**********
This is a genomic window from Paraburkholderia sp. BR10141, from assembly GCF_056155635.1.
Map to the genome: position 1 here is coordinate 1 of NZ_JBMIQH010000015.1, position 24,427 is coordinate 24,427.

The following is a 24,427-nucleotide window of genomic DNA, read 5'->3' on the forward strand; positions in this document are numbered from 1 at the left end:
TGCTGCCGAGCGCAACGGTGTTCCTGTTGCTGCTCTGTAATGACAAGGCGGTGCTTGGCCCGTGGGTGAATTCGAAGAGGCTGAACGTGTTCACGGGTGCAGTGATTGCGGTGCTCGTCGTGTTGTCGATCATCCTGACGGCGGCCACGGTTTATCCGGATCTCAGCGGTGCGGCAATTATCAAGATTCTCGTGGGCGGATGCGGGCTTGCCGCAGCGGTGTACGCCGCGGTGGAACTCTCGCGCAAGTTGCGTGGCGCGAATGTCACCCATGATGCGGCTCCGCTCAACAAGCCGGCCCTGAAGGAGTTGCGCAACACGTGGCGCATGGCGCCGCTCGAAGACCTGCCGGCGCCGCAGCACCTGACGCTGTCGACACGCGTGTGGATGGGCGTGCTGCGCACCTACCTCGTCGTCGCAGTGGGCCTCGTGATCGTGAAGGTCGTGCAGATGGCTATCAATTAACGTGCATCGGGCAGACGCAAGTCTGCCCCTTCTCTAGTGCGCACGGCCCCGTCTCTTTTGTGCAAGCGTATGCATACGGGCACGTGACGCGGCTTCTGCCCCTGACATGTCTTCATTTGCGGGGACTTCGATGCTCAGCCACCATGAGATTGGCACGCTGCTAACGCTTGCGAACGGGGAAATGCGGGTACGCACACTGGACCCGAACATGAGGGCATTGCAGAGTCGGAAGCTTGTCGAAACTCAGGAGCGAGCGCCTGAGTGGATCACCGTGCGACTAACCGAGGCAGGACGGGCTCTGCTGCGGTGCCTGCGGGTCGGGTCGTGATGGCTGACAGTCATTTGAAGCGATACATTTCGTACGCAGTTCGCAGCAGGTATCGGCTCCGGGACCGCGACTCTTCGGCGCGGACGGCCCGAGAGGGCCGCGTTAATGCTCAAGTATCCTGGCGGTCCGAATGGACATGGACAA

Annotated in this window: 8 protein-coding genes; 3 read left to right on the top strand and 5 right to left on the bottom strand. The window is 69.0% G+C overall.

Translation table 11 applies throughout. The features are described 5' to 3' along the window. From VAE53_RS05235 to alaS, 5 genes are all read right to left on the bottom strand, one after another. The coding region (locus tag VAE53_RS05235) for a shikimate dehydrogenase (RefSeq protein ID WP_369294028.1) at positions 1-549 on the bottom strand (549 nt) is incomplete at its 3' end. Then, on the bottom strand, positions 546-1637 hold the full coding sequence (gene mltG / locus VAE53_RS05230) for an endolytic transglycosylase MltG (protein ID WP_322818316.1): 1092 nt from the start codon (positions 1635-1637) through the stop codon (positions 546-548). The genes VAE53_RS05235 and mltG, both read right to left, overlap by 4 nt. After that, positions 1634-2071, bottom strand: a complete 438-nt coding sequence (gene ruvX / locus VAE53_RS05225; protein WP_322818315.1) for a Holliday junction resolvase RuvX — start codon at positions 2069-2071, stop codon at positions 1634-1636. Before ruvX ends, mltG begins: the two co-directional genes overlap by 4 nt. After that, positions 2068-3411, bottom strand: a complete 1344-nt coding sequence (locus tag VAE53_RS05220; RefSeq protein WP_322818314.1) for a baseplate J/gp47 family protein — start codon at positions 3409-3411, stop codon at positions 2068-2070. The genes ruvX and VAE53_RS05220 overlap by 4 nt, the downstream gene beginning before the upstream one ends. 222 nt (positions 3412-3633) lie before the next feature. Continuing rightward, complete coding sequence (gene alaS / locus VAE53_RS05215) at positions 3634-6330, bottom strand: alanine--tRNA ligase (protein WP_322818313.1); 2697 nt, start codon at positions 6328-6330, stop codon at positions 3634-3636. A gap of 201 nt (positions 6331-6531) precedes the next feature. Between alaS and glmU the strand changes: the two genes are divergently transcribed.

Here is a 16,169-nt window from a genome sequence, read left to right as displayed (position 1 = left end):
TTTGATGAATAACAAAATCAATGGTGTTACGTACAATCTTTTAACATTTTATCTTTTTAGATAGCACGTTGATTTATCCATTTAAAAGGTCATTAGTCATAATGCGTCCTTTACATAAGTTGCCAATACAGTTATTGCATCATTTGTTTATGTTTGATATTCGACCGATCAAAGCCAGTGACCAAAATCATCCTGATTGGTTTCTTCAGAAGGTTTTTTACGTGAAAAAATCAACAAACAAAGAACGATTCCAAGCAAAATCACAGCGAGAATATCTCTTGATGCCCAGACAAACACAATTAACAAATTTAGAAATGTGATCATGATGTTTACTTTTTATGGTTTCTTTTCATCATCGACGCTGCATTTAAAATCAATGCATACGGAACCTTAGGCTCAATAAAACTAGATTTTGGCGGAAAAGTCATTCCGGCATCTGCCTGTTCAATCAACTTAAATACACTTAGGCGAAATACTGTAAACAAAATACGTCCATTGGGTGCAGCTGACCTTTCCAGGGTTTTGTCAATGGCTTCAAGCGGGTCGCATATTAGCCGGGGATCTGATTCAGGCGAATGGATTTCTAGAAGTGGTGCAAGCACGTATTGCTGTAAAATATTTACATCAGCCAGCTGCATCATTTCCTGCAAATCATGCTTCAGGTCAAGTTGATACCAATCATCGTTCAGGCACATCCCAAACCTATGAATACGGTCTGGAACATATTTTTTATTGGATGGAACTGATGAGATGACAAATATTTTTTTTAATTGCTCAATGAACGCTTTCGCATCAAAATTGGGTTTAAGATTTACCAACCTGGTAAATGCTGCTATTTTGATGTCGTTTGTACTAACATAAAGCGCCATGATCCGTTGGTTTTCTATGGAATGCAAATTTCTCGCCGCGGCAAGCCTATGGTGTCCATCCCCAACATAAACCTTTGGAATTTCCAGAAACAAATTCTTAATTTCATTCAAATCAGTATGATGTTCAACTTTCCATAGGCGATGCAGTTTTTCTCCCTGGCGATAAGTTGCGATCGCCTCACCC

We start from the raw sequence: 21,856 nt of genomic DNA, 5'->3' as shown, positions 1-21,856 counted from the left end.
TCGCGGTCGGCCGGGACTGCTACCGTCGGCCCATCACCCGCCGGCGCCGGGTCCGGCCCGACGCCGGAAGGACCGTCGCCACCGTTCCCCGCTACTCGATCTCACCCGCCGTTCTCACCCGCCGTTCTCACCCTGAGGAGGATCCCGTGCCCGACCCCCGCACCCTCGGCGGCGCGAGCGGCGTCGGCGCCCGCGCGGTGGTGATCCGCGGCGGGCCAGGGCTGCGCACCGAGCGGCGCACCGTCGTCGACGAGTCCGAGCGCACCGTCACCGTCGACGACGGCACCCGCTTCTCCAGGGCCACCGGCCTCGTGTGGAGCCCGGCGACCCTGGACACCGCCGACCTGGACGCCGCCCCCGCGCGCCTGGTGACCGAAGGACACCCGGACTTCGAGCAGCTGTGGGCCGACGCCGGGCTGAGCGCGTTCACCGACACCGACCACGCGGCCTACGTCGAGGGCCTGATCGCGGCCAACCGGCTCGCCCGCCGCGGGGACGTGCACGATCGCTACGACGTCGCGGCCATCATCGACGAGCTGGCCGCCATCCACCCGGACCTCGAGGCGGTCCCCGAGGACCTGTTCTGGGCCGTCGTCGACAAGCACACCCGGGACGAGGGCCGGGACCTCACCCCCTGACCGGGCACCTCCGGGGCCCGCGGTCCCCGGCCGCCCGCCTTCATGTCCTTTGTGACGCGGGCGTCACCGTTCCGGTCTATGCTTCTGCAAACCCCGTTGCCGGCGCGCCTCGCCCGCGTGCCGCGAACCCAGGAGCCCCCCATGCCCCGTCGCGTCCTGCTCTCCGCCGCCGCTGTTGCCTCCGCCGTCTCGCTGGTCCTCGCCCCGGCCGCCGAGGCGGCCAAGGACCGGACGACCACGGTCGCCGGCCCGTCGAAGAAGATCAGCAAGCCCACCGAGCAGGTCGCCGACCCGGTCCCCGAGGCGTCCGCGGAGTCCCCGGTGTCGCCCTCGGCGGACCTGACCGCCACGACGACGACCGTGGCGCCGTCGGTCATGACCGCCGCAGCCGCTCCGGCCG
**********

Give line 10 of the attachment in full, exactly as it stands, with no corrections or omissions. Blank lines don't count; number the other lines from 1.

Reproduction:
TCGCGGTCGGCCGGGACTGCTACCGTCGGCCCATCACCCGCCGGCGCCGGGTCCGGCCCGACGCCGGAAGGACCGTCGCCACCGTTCCCCGCTACTCGATCTCACCCGCCGTTCTCACCCGCCGTTCTCACCCTGAGGAGGATCCCGTGCCCGACCCCCGCACCCTCGGCGGCGCGAGCGGCGTCGGCGCCCGCGCGGTGGTGATCCGCGGCGGGCCAGGGCTGCGCACCGAGCGGCGCACCGTCGTCGACGAGTCCGAGCGCACCGTCACCGTCGACGACGGCACCCGCTTCTCCAGGGCCACCGGCCTCGTGTGGAGCCCGGCGACCCTGGACACCGCCGACCTGGACGCCGCCCCCGCGCGCCTGGTGACCGAAGGACACCCGGACTTCGAGCAGCTGTGGGCCGACGCCGGGCTGAGCGCGTTCACCGACACCGACCACGCGGCCTACGTCGAGGGCCTGATCGCGGCCAACCGGCTCGCCCGCCGCGGGGACGTGCACGATCGCTACGACGTCGCGGCCATCATCGACGAGCTGGCCGCCATCCACCCGGACCTCGAGGCGGTCCCCGAGGACCTGTTCTGGGCCGTCGTCGACAAGCACACCCGGGACGAGGGCCGGGACCTCACCCCCTGACCGGGCACCTCCGGGGCCCGCGGTCCCCGGCCGCCCGCCTTCATGTCCTTTGTGACGCGGGCGTCACCGTTCCGGTCTATGCTTCTGCAAACCCCGTTGCCGGCGCGCCTCGCCCGCGTGCCGCGAACCCAGGAGCCCCCCATGCCCCGTCGCGTCCTGCTCTCCGCCGCCGCTGTTGCCTCCGCCGTCTCGCTGGTCCTCGCCCCGGCCGCCGAGGCGGCCAAGGACCGGACGACCACGGTCGCCGGCCCGTCGAAGAAGATCAGCAAGCCCACCGAGCAGGTCGCCGACCCGGTCCCCGAGGCGTCCGCGGAGTCCCCGGTGTCGCCCTCGGCGGACCTGACCGCCACGACGACGACCGTGGCGCCGTCGGTCATGACCGCCGCAGCCGCTCCGGCCG